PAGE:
Cape Town – Flying passengers should brace themselves for more disruptions this week as safety concerns by the SA Civil Aviation Authority (SACAA) have forced airlines to ground planes and make adjustments to schedules
Transport Minister Fikile Mbalula said on Tuesday there was no reason for panic and that “everything should be back to normal by the end of the week”.
National carrier SAA said it may operate on an amended flight schedule following a decision to recall some of its aircraft.
“A number of airlines announced delays and grounding of aircraft yesterday morning as a precautionary measure following a safety audit conducted by SACAA on SAA Technical (SAAT), which maintains aircraft on behalf of a number of airlines, including SAA, Mango and Comair/British Airways,” said Mbalula.
The minister said that the call to ground aircraft was not made by SACAA, but operators themselves as “an act of precaution”.
Mbalula could not say what technical faults were noted in the audit report.
“SACAA is an agency of the Department of Transport with a mandate to regulate aviation safety and security.
“The regulator has consistently maintained a proud safety record, earning accolades from its peers around the world.
“We have been briefed by SACAA that as a consequence of the sampling of a few aircraft, these were subsequently issued with a prohibition order, meaning that these could not operate until they had addressed the non-compliances,” said Mbalula.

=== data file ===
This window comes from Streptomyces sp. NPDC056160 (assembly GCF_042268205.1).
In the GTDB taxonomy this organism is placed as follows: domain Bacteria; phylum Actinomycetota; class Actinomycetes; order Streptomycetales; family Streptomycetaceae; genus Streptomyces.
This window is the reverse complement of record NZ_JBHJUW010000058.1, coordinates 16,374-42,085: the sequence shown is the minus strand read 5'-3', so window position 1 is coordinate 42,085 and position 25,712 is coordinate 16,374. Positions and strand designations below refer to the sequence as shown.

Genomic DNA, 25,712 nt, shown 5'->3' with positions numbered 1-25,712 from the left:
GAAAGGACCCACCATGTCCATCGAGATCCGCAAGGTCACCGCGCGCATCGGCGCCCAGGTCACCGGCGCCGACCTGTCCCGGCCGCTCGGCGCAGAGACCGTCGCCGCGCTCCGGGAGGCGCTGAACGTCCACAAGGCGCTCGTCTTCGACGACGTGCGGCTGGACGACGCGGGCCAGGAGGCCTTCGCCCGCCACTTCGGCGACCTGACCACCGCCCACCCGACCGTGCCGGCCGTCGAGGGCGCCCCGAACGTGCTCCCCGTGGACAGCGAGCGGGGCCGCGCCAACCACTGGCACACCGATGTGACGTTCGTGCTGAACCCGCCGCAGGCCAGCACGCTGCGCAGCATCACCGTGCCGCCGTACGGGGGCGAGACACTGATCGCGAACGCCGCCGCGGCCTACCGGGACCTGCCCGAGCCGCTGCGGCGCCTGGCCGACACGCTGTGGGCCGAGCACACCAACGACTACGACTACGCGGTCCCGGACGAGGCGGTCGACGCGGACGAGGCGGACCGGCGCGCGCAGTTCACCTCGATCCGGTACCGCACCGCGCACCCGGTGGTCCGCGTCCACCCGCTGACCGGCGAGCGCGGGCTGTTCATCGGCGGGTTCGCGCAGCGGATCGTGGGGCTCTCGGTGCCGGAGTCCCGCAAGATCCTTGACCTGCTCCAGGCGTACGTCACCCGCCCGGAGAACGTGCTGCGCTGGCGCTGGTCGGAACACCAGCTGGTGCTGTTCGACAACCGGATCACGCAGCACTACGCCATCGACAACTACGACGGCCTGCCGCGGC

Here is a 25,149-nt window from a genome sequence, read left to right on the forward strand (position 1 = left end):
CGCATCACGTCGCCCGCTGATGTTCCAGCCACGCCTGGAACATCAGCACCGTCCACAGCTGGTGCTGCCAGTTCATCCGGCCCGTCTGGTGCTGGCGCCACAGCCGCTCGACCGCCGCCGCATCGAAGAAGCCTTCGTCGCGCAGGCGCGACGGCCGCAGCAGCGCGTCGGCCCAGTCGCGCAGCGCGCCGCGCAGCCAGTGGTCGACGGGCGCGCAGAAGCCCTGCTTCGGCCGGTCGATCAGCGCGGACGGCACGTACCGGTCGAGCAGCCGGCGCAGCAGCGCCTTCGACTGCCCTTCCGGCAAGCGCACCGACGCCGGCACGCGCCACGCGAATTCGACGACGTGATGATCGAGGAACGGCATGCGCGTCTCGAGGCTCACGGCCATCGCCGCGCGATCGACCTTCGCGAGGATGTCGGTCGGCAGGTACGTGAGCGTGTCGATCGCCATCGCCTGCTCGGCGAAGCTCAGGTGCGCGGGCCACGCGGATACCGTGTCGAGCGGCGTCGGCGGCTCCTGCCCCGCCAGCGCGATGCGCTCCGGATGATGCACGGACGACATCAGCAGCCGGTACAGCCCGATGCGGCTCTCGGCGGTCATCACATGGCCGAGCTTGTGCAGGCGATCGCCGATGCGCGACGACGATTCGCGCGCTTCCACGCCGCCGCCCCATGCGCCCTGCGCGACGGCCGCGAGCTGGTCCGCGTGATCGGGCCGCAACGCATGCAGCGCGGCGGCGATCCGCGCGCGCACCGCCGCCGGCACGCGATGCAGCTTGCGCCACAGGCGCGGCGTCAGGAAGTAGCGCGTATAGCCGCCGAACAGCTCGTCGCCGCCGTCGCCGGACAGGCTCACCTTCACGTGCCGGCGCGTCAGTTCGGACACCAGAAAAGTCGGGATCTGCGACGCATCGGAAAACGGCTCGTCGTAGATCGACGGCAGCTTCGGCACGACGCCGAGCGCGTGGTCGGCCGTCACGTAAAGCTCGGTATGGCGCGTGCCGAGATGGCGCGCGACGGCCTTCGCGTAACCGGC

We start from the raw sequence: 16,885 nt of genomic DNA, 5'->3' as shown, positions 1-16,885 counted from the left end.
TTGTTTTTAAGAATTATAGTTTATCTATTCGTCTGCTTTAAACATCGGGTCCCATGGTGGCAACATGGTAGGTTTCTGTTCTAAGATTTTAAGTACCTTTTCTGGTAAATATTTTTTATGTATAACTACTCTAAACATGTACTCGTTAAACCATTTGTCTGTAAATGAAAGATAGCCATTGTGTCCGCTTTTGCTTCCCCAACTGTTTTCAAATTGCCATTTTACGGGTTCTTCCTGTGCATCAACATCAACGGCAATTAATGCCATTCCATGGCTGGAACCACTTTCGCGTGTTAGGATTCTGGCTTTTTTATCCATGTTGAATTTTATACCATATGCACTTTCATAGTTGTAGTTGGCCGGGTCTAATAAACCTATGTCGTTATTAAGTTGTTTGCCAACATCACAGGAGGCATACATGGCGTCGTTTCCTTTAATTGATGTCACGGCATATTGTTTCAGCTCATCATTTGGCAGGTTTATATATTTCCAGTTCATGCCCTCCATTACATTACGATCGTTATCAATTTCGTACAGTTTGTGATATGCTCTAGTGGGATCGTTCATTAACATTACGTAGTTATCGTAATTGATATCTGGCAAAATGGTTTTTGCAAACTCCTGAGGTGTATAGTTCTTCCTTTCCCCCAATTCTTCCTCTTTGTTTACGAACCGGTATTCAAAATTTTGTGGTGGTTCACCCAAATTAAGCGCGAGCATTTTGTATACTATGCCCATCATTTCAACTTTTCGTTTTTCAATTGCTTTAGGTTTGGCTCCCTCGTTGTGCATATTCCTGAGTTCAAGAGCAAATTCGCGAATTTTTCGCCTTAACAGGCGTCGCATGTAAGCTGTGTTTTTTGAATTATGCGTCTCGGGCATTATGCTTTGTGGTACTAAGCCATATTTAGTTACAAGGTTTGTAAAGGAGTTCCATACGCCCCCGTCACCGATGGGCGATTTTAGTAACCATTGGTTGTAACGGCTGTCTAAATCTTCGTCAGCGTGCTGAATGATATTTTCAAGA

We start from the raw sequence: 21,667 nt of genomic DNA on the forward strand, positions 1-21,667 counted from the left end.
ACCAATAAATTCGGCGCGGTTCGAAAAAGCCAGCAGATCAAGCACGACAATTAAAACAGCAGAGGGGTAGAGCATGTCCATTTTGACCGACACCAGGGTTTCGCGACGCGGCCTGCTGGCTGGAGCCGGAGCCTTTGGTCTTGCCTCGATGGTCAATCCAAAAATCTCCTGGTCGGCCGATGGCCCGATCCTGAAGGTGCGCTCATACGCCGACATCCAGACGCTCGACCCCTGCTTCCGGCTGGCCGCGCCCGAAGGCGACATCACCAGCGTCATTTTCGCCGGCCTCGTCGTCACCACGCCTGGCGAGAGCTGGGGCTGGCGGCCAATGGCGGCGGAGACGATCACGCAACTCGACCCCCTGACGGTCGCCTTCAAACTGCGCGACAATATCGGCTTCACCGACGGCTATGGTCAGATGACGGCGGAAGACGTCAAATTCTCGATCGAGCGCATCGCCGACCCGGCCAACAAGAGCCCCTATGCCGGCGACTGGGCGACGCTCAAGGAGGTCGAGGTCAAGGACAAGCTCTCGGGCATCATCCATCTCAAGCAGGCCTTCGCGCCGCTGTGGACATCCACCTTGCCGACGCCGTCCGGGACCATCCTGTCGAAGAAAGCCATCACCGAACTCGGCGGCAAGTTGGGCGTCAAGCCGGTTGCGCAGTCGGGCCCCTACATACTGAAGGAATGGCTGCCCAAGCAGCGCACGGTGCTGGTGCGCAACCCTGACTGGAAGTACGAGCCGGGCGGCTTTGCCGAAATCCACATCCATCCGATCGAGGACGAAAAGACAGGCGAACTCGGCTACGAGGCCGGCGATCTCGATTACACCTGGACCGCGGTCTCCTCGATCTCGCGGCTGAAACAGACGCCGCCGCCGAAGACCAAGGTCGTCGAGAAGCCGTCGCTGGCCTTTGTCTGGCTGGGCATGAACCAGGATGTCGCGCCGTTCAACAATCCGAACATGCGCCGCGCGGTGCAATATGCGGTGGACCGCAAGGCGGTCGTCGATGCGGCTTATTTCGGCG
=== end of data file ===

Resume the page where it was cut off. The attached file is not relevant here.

“There is no crisis and need for panic. These checks happen all the time and are important. SAA, in particular, have a plan to address the challenges,” said Mbalula.
He said there was not a total shutdown and that when the regulator spoke, action must be taken.
“The delays and cancellations experienced yesterday morning were precautionary measures taken by the affected airlines to ensure that no aircraft takes to the skies without absolute certainty as to its airworthiness,” he said.
SAA said some of its flights would operate later than usual. It said there were four domestic flight cancellations yesterday and it had combined flights and deployed larger aircraft to accommodate affected passengers.
“SAA understands the inspection by SACAA was in accordance with its regulations and a necessary exercise to ensure compliance and safety,” it said
Mango Airlines said: “As safety is our primary concern, we immediately began working with SAAT throughout the night to rectify these findings and are confident that we will have aircraft that are safe and ready for service during the course of day (yesterday).
“However, as the process is not yet concluded, this does mean that some delays will be experienced.
“Mango Airlines has activated contingency plans in order to minimise disruption during the course of today and ensure our guests reach their destinations safely.
"We will continue to update affected guests via SMS and will publish updated schedules on our social media platforms,” the airline said.
Comair said its flight schedule had been amended and it was working to normalise the schedule and minimise disruptions.
Airports Company SA (Acsa) said: “We are working with the affected airlines to understand their respective contingency plans and what the potential impact of the SACAA directive is on airport operations.
“Acsa will provide further information as soon as it is available to us. “In the meantime, affected passengers should remain in contact with their respective airlines.”